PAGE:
Baseball study kicks off with public meeting

BELPRE – The first phase of a two-phase feasibility study on bringing baseball to the Mid-Ohio Valley was off and running this week, with the first day culminating in a public forum in Belpre.

About a dozen people attended the public question and answer session Tuesday evening at the Belpre City Building. Tom Rooney, president of Rooney Sports and Entertainment Group, and David Stone of AECOM, the company hired to conduct the feasibility study, spoke to those in attendance, giving a quick overview of the process.

Stone said while attendance was small, it was unusual to have a public meeting so early in the feasibility study process.

“It’s a kind of unusual and positive step,” he said.

The group met earlier in the day with officials from West Virginia University at Parkersburg, Ohio Valley University and Marietta College, as well as area economic development groups. They plan to meet with more groups today.

Stone said the first phase of the study will take about seven weeks to complete. That study will focus mostly on the demographics of the area, interest from area businesses and residents and whether the area economically could support a professional baseball team.

“This is going to be a real regional enterprise,” Rooney said. “We need to prove there is a marketplace here.”

Sam Winans, co-chairman of the Wood County Development Authority’s sports committee, spoke Tuesday, saying he believed the ball team was “one of the two more important projects going on in the Mid-Ohio Valley.

“To me, this area is screaming for this sort of thing,” he said. “We’ve got a chance to grab this brass ring.”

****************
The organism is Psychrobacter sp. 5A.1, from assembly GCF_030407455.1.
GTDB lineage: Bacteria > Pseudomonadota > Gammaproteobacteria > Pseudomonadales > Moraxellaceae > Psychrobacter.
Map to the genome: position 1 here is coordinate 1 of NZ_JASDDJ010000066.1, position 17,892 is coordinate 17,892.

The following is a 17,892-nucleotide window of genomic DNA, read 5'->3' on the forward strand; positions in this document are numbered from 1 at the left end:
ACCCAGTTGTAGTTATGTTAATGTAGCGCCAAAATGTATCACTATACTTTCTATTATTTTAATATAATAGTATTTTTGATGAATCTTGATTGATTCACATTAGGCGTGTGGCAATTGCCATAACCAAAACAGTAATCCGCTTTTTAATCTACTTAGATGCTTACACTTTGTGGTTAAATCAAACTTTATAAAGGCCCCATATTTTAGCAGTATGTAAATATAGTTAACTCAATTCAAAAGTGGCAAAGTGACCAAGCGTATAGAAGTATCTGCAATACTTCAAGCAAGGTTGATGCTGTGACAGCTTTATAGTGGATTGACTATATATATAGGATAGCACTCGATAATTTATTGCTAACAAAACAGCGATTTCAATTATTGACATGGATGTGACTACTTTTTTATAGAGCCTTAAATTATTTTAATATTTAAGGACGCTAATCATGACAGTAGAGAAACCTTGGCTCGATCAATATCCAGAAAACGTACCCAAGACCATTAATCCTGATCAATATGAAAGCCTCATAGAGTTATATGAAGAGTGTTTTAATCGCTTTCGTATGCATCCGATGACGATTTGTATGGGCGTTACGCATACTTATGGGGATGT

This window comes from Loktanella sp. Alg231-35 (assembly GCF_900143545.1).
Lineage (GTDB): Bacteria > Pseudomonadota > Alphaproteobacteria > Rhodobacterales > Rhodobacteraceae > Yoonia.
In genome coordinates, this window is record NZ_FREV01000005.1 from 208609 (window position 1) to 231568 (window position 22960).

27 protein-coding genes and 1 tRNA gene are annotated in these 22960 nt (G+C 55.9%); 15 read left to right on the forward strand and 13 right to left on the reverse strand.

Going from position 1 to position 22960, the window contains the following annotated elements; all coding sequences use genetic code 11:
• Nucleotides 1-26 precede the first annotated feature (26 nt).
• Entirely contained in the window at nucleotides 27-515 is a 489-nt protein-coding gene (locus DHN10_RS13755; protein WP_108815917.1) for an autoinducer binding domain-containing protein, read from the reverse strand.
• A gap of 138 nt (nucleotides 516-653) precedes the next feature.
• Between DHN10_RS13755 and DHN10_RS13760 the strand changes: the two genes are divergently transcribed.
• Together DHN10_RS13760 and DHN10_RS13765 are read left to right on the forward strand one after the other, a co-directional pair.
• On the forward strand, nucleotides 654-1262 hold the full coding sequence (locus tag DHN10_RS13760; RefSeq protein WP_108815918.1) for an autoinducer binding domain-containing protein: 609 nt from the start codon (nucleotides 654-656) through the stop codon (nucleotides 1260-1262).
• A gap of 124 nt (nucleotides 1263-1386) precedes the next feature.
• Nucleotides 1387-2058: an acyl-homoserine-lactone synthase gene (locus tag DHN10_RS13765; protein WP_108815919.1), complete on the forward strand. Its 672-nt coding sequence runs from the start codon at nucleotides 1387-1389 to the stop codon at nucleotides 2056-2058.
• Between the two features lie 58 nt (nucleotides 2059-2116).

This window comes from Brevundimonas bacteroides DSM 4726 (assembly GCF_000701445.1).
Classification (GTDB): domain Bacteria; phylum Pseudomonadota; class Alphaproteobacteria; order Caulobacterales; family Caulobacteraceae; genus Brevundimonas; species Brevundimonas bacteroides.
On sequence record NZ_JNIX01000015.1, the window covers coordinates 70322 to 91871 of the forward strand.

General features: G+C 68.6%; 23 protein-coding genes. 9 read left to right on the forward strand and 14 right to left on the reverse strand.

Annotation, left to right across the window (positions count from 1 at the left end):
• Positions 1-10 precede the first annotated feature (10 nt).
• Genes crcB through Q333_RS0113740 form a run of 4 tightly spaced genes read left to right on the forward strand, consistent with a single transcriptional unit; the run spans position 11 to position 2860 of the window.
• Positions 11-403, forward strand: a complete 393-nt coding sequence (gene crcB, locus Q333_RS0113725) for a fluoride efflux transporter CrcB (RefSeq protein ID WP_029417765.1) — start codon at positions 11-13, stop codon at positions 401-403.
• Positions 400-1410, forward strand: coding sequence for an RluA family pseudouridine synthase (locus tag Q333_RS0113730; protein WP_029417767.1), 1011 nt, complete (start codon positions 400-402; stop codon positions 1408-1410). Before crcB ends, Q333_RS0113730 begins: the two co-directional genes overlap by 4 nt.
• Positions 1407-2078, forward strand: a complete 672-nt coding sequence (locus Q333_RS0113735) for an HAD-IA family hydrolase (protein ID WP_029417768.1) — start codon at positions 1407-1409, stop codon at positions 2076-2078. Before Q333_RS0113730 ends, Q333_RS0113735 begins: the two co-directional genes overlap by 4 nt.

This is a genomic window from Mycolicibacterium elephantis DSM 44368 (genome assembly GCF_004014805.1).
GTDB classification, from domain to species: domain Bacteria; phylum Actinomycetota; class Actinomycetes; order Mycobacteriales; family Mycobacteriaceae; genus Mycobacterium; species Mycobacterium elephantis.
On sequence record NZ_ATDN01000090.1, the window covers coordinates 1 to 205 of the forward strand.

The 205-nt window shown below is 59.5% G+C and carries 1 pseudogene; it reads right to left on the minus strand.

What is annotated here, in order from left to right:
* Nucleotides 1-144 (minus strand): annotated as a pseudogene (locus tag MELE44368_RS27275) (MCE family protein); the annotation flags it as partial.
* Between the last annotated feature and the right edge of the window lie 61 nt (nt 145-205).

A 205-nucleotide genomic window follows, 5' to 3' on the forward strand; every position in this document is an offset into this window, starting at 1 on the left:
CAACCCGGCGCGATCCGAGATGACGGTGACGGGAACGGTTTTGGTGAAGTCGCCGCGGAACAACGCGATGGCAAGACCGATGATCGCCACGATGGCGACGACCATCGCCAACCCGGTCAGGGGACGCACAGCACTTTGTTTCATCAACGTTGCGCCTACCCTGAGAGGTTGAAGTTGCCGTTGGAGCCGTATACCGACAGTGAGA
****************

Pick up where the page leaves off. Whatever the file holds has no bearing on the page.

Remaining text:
Many of the questions asked Tuesday, such as where a baseball stadium would be located, whether it would be a multi-venue facility and who would own the facility, won’t be answered until later in the process, Stone said.

Rooney said he believes the first phase of the study will show there is an interest in bringing a professional baseball team to this area. If the second phase of the study shows such a move would be economically viable, the process could be completed within three to four years, including the time to build the stadium.

Rooney said management for the Wild Things, which plays in Washington, Pa., remains interested in this area, and baseball would act as an economic catalyst for the Mid-Ohio Valley.

“I really think the Wild Things management group, which is a proven management group, is going to jump on this opportunity,” he said. “When we built that ballpark (in Washington, Pa.) there was nothing there. Now it’s to the point they can’t take anything else.”

Winans said he believes the next step is for area residents to express their interest to keep the process moving forward.

“Enthusiasm will build this,” he said. “We need people around here to pick up the baton and run with it.”